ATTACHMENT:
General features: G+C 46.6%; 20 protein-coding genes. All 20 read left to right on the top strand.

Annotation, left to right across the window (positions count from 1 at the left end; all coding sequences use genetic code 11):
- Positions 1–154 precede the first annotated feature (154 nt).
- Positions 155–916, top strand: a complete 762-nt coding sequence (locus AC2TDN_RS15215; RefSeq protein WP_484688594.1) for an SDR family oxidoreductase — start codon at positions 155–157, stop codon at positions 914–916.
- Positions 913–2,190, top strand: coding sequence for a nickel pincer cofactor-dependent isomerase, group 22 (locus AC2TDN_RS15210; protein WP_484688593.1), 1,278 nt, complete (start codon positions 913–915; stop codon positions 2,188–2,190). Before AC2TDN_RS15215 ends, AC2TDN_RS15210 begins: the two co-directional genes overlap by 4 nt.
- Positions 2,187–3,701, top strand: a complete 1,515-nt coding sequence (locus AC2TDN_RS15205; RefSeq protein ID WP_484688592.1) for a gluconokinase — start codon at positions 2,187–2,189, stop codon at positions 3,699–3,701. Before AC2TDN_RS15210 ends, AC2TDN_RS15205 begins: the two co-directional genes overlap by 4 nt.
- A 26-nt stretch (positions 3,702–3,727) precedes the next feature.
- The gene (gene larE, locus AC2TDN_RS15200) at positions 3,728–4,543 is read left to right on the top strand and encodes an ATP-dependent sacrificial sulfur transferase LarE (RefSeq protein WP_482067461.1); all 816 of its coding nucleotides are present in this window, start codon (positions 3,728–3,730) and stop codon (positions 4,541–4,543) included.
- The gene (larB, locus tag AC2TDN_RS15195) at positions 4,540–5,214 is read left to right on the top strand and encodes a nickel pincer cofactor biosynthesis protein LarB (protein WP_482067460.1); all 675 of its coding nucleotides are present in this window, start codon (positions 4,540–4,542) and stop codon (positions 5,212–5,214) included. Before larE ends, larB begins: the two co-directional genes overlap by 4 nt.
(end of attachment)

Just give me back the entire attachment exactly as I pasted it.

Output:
General features: G+C 46.6%; 20 protein-coding genes. All 20 read left to right on the top strand.

Annotation, left to right across the window (positions count from 1 at the left end; all coding sequences use genetic code 11):
- Positions 1–154 precede the first annotated feature (154 nt).
- Positions 155–916, top strand: a complete 762-nt coding sequence (locus AC2TDN_RS15215; RefSeq protein WP_484688594.1) for an SDR family oxidoreductase — start codon at positions 155–157, stop codon at positions 914–916.
- Positions 913–2,190, top strand: coding sequence for a nickel pincer cofactor-dependent isomerase, group 22 (locus AC2TDN_RS15210; protein WP_484688593.1), 1,278 nt, complete (start codon positions 913–915; stop codon positions 2,188–2,190). Before AC2TDN_RS15215 ends, AC2TDN_RS15210 begins: the two co-directional genes overlap by 4 nt.
- Positions 2,187–3,701, top strand: a complete 1,515-nt coding sequence (locus AC2TDN_RS15205; RefSeq protein ID WP_484688592.1) for a gluconokinase — start codon at positions 2,187–2,189, stop codon at positions 3,699–3,701. Before AC2TDN_RS15210 ends, AC2TDN_RS15205 begins: the two co-directional genes overlap by 4 nt.
- A 26-nt stretch (positions 3,702–3,727) precedes the next feature.
- The gene (gene larE, locus AC2TDN_RS15200) at positions 3,728–4,543 is read left to right on the top strand and encodes an ATP-dependent sacrificial sulfur transferase LarE (RefSeq protein WP_482067461.1); all 816 of its coding nucleotides are present in this window, start codon (positions 3,728–3,730) and stop codon (positions 4,541–4,543) included.
- The gene (larB, locus tag AC2TDN_RS15195) at positions 4,540–5,214 is read left to right on the top strand and encodes a nickel pincer cofactor biosynthesis protein LarB (protein WP_482067460.1); all 675 of its coding nucleotides are present in this window, start codon (positions 4,540–4,542) and stop codon (positions 5,212–5,214) included. Before larE ends, larB begins: the two co-directional genes overlap by 4 nt.